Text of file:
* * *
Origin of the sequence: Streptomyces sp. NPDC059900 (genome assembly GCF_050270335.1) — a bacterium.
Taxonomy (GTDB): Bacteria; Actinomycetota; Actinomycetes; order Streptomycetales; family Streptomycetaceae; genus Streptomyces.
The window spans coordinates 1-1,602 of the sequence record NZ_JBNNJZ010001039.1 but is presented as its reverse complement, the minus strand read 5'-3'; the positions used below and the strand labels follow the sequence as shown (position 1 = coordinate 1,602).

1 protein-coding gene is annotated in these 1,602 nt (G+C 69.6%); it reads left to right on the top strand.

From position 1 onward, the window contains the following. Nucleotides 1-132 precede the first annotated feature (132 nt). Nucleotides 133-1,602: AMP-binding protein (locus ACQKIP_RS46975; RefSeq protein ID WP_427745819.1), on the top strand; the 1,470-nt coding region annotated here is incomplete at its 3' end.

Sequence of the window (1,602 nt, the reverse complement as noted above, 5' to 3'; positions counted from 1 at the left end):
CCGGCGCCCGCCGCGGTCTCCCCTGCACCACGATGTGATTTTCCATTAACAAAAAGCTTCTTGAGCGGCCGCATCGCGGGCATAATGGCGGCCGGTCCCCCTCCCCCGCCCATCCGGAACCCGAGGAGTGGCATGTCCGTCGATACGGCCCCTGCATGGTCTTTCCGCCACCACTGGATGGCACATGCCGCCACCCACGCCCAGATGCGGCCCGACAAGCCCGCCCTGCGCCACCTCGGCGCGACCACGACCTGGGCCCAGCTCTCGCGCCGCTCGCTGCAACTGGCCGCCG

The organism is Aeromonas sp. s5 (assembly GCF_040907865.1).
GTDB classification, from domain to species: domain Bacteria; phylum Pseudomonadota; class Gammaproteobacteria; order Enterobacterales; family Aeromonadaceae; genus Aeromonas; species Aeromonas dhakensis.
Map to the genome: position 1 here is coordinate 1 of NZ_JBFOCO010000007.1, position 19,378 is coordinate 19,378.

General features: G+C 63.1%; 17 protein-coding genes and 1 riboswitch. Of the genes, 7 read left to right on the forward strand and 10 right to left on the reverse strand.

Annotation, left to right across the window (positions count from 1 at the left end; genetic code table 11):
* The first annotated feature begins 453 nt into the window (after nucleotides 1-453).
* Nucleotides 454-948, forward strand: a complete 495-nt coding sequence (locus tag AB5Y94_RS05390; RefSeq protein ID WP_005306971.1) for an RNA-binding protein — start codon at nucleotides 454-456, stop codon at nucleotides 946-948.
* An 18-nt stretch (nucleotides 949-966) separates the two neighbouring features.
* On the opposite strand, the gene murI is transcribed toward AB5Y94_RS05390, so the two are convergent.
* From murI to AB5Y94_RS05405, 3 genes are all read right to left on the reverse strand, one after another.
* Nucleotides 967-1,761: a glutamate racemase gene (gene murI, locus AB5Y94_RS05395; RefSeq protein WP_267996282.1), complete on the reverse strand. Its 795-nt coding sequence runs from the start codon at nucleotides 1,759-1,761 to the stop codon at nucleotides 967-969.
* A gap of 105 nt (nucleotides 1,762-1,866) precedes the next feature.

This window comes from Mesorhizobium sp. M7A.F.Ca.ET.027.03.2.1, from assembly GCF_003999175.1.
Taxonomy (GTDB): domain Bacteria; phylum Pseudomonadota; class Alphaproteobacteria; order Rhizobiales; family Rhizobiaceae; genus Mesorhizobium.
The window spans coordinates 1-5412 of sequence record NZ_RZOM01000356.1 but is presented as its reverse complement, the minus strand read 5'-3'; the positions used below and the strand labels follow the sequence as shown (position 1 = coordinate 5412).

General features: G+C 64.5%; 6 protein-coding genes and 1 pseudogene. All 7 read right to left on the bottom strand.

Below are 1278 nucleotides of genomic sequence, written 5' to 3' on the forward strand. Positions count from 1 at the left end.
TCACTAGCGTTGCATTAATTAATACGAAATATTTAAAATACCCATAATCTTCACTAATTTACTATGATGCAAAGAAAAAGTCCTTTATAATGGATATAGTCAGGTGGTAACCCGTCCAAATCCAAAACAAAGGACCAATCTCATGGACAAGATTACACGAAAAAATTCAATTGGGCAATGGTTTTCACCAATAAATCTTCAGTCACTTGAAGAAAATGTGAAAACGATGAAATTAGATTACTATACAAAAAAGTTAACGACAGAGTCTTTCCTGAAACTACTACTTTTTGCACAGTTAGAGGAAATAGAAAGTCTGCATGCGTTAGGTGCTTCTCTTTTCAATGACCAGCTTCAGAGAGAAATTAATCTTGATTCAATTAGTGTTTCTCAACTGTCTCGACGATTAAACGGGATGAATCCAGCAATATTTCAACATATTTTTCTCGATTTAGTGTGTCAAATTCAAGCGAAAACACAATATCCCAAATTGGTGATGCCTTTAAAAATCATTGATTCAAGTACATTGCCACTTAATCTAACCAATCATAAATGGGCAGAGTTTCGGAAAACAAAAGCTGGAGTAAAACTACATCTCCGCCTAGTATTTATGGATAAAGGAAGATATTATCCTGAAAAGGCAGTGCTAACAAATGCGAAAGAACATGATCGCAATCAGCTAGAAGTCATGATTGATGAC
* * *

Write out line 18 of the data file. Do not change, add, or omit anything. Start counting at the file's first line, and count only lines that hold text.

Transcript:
* Nucleotides 967-1,761: a glutamate racemase gene (gene murI, locus AB5Y94_RS05395; RefSeq protein WP_267996282.1), complete on the reverse strand. Its 795-nt coding sequence runs from the start codon at nucleotides 1,759-1,761 to the stop codon at nucleotides 967-969.